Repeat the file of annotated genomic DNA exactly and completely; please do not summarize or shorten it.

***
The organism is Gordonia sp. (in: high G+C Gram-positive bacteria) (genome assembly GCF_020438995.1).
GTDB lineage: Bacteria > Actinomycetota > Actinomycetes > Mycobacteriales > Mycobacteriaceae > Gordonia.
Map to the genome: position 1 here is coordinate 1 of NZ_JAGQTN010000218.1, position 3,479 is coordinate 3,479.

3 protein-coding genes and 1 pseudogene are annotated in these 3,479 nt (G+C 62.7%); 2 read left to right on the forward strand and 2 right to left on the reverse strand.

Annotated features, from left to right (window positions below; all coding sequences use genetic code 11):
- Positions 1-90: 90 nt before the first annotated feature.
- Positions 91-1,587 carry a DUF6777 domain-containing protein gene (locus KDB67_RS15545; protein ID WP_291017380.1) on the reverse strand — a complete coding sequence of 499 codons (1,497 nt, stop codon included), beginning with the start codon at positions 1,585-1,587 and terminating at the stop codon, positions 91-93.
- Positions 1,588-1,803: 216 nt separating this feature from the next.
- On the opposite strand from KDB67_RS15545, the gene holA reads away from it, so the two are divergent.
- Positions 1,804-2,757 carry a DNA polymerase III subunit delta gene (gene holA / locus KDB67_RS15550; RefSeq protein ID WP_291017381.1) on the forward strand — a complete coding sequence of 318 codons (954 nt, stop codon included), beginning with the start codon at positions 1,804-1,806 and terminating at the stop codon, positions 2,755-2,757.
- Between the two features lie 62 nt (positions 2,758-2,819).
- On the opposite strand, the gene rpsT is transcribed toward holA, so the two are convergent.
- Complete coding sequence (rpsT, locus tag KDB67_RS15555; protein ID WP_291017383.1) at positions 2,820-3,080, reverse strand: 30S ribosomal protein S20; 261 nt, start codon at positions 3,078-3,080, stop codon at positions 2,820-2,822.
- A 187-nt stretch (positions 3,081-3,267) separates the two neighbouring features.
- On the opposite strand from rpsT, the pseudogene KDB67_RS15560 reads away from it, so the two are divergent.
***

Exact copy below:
The organism is Gordonia sp. (in: high G+C Gram-positive bacteria) (genome assembly GCF_020438995.1).
GTDB lineage: Bacteria > Actinomycetota > Actinomycetes > Mycobacteriales > Mycobacteriaceae > Gordonia.
Map to the genome: position 1 here is coordinate 1 of NZ_JAGQTN010000218.1, position 3,479 is coordinate 3,479.

3 protein-coding genes and 1 pseudogene are annotated in these 3,479 nt (G+C 62.7%); 2 read left to right on the forward strand and 2 right to left on the reverse strand.

Annotated features, from left to right (window positions below; all coding sequences use genetic code 11):
- Positions 1-90: 90 nt before the first annotated feature.
- Positions 91-1,587 carry a DUF6777 domain-containing protein gene (locus KDB67_RS15545; protein ID WP_291017380.1) on the reverse strand — a complete coding sequence of 499 codons (1,497 nt, stop codon included), beginning with the start codon at positions 1,585-1,587 and terminating at the stop codon, positions 91-93.
- Positions 1,588-1,803: 216 nt separating this feature from the next.
- On the opposite strand from KDB67_RS15545, the gene holA reads away from it, so the two are divergent.
- Positions 1,804-2,757 carry a DNA polymerase III subunit delta gene (gene holA / locus KDB67_RS15550; RefSeq protein ID WP_291017381.1) on the forward strand — a complete coding sequence of 318 codons (954 nt, stop codon included), beginning with the start codon at positions 1,804-1,806 and terminating at the stop codon, positions 2,755-2,757.
- Between the two features lie 62 nt (positions 2,758-2,819).
- On the opposite strand, the gene rpsT is transcribed toward holA, so the two are convergent.
- Complete coding sequence (rpsT, locus tag KDB67_RS15555; protein ID WP_291017383.1) at positions 2,820-3,080, reverse strand: 30S ribosomal protein S20; 261 nt, start codon at positions 3,078-3,080, stop codon at positions 2,820-2,822.
- A 187-nt stretch (positions 3,081-3,267) separates the two neighbouring features.
- On the opposite strand from rpsT, the pseudogene KDB67_RS15560 reads away from it, so the two are divergent.